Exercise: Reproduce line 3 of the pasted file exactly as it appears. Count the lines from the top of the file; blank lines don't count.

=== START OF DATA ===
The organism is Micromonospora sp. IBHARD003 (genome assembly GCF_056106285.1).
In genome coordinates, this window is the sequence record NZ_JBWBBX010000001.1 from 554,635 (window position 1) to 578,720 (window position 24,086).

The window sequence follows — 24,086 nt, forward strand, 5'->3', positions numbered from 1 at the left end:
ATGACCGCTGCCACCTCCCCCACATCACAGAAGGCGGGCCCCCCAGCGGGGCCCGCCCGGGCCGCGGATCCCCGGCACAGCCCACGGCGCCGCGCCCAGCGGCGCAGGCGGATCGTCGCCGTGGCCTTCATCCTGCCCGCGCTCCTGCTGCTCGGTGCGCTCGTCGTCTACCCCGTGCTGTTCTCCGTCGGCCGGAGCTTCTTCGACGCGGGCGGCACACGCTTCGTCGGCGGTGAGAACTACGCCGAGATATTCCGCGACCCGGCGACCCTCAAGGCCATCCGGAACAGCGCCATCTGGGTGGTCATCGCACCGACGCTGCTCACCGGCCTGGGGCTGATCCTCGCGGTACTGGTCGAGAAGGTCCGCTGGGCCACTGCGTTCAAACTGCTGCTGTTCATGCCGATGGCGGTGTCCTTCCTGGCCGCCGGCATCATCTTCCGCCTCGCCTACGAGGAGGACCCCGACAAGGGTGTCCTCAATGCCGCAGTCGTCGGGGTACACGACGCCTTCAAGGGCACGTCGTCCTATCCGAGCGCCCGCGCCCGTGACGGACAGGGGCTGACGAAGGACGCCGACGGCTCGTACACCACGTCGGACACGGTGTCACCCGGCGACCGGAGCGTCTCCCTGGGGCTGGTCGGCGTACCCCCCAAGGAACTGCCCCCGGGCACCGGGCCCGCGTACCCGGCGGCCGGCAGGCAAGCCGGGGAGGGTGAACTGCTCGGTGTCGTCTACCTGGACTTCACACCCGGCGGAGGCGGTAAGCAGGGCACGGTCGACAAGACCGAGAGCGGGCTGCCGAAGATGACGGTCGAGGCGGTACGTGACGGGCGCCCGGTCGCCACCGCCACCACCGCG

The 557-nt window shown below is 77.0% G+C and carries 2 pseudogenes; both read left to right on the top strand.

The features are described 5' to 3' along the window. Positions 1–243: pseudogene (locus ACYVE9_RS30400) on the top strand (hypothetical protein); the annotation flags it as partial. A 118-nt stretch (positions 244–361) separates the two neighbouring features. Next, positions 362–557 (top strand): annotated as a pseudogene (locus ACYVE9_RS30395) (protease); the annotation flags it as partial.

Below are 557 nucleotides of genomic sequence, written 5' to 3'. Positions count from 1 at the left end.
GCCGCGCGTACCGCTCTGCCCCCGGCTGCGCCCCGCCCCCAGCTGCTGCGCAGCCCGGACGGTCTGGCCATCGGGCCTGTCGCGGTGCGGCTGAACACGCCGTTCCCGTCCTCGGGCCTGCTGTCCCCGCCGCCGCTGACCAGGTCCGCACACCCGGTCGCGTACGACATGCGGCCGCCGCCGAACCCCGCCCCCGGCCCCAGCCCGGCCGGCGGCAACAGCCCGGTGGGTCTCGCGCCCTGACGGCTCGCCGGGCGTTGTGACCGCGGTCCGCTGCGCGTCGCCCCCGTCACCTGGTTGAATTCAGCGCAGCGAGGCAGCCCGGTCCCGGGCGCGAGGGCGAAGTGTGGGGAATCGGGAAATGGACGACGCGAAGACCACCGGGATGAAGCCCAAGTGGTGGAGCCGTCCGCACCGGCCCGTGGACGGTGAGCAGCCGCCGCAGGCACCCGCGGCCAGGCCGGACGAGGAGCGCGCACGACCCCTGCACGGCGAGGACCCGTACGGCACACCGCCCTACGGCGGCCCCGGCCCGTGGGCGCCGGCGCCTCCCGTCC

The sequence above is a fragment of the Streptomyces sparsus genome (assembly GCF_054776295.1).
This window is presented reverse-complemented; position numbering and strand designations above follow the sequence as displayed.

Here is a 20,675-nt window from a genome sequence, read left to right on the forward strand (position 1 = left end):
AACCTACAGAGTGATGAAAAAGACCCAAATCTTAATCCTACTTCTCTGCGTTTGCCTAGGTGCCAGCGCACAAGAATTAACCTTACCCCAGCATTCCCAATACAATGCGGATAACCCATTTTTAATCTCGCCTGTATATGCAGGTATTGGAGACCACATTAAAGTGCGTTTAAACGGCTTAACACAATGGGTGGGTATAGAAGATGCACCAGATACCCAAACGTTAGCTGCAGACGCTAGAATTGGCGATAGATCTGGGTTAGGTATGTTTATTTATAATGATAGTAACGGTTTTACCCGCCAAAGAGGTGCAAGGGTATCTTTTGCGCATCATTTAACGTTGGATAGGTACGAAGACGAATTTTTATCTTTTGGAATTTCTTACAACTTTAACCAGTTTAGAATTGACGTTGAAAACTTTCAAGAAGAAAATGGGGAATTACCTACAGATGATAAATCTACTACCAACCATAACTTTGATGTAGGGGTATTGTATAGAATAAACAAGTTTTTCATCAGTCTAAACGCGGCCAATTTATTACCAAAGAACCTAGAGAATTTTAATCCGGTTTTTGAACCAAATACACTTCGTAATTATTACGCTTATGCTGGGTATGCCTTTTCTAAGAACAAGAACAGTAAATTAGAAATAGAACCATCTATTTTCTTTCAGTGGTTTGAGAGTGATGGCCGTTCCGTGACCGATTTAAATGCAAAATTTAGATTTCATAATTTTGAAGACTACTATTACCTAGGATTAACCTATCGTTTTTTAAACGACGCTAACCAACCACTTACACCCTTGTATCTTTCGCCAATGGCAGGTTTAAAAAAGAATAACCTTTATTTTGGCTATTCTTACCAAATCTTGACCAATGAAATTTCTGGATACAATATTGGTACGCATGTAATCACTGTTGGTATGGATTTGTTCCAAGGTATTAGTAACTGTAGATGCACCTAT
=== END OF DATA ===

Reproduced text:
The window sequence follows — 24,086 nt, forward strand, 5'->3', positions numbered from 1 at the left end: